First, treat yourself to an earlier bedtime. The night before affects the next morning more than we often recognize. Even just half an hour earlier can make a big difference. Earlier to bed enables you to rise earlier in the morning, without being tired, to treat yourself to a more unhurried time of Bible intake and prayer. And the earlier you rise, the fewer distractions you will encounter. More people are still asleep. You’ll find less pressure to move into other activities.
If you’ve never been a morning person, and have tried wedging in devotional time later in the day, I’d challenge you to give mornings a genuine try with a “treat yourself” mentality. Perhaps these ideas below will make a difference. God does not mandate that we have morning devotions—he doesn’t even command a daily “quiet time”—but he does offer his own self to us in his word, and the overwhelming testimony of God’s people throughout history has been that the first moments of the day are both fitting and practically beneficial for prioritizing the voice of first importance.
Treat yourself to a setting you enjoy, and can easily access. Maybe it’s a comfy chair or the kitchen table or nearby coffee shop. For me, it can be any big, clear surface—all the better when facing a window with a nice view. Through the winter, it’s my desk in the basement, with natural light streaming in from the egress window above. It gets cold down there, so I treat myself to warm slippers and a small space heater under the desk. Whatever your setting, it can help to don comfortable clothes.
After a long Minnesota winter, my favorite spot in the summer becomes our front porch, which faces east, with the golden solstice sun cresting the tree line. I know people who prefer to walk, rather than sit, as they hold a Bible, or listen to an audio version. Find your contexts that inspire your soul to focus on God and gladly receive his word.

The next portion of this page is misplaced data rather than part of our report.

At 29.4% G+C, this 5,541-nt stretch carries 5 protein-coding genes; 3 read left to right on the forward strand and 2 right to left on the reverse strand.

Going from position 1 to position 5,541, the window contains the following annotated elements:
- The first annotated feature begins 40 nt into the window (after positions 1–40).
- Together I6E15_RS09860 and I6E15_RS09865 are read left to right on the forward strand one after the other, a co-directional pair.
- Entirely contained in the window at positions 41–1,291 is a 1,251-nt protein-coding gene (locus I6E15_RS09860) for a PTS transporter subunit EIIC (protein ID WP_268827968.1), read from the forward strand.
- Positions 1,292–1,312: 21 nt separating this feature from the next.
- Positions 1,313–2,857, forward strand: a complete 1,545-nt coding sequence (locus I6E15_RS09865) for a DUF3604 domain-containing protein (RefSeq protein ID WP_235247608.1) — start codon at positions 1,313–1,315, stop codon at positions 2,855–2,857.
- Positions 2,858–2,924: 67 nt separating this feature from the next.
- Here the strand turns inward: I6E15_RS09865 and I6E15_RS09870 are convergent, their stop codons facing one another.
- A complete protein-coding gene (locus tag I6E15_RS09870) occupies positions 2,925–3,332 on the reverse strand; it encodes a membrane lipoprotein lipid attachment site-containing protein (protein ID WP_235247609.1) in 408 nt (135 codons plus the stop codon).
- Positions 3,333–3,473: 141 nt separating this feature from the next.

Treat yourself to good smells. This may seem silly and superfluous to some, but for others, good smells can go a long way. The expense of lighting candles or diffusing fragrant oils can add up over time, but Jesus himself applauded lavishness when expended toward appreciating him. Not only did Jesus commend Mary for choosing “the good portion” by sitting at his feet (Luke 10.38–42″>Luke 10:38–42), but he also defended her lavishness when his disciples accused her of wasting money to anoint those same feet (John 12.3–8″>John 12:3–8).
Instead of treating yourself to nice restaurants, expensive entertainment and new clothes, consider reallocating some of those resources to treat yourself to something of far greater importance: time alone with God. Perhaps that includes candles or furniture or something warm to drink. The principle is that, within reason, money invested in hearing from God is money well spent.
Treat yourself to background music—or none. Some prefer silence; others, gospel choruses or hymns. Perhaps, like me, you find it’s not the same sound every day—sometimes silence, other times an epic Lord of the Rings soundtrack.
Monitor how music affects your Bible intake. Music is powerful — and can be a help or hindrance. Background music for Bible reading is one thing. Songs with words might distract your reading. But consider using hymns and choruses, after reading, to sing to God in a spirit of worship.
Finally, treat yourself to prayer, which connects us to one of the most mind-boggling realities in the universe: the open ear of God. God not only speaks to us in his word, but he also gives us access to himself through his Son. He wants to hear from us.
Instead of jumping into prayer lists, or parroting the same old requests, treat yourself to a more relational engagement with God. Don’t ignore what he’s just said to you in the Bible and awkwardly change the subject, but respond in prayer with his word in view. Pray his word, and that he would do in your heart and life what his word commands and inspires. And pray it for your family and friends and co-workers and neighbors.